NU.nl, 15 December 2015: 'Dutch privacy organisations threaten Facebook with lawsuit'
“Four Dutch civil rights organisations are threatening to take Facebook to court if the social network does not stop sending private data to the United States.
In a letter to Facebook CEO Mark Zuckerberg, Bits of Freedom and Privacy First, among others, complained that the company did not get involved in the discussion about the abolished Safe Harbor treaty between the US and the EU.
In that data treaty, the regions agreed on the storage of personal data on each other's territory. The Safe Harbor treaty allowed companies such as Facebook, Google and Twitter to store Europeans' data in the US under certain conditions.
However, the European Court of Justice recently ruled that the treaty is invalid, partly because the US does not provide sufficient protection for European personal data. The EU and US are currently sitting down to draft a new treaty.
Meanwhile, however, Facebook continues to store European personal data on servers in the US. To do so, the company relies on standard contracts, which the letter writers say are also no longer valid.
"As long as there is no adequate level of protection in the US, transfers are clearly in breach of EU privacy law," said Privacy First chairman Bas Filippini.
"We invite Facebook to publicly participate in a meaningful and transparent dialogue with the aim of finding a solution," the letter reads, setting a deadline of 15 January 2016 for Facebook to find a proper solution.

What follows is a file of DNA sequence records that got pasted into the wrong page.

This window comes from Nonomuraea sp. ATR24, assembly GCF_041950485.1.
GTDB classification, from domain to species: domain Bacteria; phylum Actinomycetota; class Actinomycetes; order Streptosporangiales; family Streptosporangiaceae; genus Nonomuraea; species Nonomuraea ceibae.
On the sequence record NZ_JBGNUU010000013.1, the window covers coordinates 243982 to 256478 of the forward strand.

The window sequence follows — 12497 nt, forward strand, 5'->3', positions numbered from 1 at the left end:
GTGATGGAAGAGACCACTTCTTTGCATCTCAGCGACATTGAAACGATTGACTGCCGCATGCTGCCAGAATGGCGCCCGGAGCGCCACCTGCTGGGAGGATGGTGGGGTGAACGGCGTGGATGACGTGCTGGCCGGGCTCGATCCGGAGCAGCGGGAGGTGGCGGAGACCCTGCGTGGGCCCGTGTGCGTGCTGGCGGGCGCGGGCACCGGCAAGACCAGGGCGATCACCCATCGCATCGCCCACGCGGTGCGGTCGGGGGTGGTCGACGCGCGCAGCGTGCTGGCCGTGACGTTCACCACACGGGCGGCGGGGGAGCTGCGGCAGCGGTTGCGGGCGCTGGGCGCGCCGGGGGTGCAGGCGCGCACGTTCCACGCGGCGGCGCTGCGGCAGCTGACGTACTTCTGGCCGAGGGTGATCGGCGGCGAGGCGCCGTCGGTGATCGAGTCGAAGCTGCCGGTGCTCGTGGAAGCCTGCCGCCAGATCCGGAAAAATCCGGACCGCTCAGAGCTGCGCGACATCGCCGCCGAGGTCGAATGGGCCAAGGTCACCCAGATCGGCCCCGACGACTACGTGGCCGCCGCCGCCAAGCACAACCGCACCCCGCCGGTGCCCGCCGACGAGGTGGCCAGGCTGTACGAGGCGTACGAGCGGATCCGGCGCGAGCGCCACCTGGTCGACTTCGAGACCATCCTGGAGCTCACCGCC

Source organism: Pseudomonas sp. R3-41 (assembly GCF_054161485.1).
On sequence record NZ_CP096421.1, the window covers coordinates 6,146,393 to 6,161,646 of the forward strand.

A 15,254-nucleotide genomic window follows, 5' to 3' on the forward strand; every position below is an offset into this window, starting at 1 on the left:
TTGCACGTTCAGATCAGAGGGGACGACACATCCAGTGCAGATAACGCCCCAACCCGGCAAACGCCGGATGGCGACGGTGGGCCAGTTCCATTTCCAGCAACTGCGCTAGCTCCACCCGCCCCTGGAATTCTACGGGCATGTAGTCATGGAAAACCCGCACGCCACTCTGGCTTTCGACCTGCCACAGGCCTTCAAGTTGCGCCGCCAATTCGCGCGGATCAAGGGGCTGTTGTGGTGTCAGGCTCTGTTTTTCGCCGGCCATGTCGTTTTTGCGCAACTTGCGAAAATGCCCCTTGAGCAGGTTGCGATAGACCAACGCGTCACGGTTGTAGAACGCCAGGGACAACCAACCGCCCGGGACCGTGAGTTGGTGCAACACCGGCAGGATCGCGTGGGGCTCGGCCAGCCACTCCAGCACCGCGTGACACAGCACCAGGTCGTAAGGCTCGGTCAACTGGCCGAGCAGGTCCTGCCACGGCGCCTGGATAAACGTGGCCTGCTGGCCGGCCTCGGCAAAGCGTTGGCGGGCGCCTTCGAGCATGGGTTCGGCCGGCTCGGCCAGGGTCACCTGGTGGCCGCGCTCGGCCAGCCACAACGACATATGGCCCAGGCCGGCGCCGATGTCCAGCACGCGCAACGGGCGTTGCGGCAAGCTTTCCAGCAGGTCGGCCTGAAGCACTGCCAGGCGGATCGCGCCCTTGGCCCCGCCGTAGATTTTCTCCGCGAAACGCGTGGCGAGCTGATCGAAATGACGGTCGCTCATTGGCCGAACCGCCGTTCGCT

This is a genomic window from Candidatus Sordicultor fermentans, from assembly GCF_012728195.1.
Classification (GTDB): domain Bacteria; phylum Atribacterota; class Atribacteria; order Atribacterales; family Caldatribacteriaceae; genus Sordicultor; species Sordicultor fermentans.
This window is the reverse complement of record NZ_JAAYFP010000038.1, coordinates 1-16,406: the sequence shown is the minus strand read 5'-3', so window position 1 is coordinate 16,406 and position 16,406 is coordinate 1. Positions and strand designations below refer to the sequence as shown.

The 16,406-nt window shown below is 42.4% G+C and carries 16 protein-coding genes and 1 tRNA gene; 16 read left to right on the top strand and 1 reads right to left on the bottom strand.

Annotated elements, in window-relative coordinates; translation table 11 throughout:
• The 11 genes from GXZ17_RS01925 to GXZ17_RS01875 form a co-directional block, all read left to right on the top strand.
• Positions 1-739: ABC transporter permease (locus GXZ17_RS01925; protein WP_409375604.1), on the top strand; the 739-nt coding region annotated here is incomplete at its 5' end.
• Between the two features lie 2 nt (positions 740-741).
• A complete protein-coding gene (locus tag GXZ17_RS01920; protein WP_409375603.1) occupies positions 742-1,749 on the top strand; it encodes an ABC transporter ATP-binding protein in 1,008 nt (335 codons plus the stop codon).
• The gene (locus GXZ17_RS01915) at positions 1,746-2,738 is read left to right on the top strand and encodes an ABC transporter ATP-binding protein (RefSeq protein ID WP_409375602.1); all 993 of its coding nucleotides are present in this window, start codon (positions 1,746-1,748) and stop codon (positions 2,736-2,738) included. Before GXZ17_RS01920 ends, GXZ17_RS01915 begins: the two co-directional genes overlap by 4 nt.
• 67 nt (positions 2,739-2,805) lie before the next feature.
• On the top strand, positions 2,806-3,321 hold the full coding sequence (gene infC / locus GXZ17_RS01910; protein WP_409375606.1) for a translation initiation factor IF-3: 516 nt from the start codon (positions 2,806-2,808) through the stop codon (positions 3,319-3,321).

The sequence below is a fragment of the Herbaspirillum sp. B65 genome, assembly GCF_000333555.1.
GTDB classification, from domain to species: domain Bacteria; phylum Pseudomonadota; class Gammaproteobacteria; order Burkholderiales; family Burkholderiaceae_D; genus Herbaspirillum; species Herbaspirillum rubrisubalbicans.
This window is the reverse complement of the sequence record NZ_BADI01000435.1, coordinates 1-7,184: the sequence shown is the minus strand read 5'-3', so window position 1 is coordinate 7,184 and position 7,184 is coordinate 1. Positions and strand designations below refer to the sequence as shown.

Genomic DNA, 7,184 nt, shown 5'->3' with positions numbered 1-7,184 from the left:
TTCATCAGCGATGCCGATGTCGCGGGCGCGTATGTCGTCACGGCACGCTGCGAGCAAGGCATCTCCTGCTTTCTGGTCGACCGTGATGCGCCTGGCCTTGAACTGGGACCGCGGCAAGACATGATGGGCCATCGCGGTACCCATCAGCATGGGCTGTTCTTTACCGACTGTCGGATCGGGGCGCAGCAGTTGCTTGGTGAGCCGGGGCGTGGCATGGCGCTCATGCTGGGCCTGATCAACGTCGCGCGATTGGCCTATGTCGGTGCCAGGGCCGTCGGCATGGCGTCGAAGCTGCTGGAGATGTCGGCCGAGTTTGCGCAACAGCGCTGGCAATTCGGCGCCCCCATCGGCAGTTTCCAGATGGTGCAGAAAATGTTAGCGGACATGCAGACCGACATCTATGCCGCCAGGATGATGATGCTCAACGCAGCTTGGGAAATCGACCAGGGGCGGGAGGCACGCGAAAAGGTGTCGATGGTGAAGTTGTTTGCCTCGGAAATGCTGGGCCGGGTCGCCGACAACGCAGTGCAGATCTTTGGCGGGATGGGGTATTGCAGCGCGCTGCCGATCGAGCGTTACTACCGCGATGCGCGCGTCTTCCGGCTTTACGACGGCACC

If that fails, the organisations say they will initiate summary proceedings to ensure Facebook stops data transfers to the US altogether. The demand also applies to its subsidiary services Instagram and Whatsapp.
Facebook commented that the company uses "the same mechanisms as thousands of other companies in the EU" to provide data "lawfully".
"We believe that a new Safe Harbor agreement with adequate and appropriate safeguards for European citizens is the best solution to the situation that has arisen," a Facebook spokesperson said.
The social networking site says it is confident that negotiations on a new treaty by EU and US authorities will lead to a solution.
Austrian law student Max Schrems is also demanding in multiple proceedings against Facebook that the company better protect users' privacy, and stop data transfers to the US. One of Schrems' complaints caused the European Court to reach its verdict on the Safe Harbor agreement."
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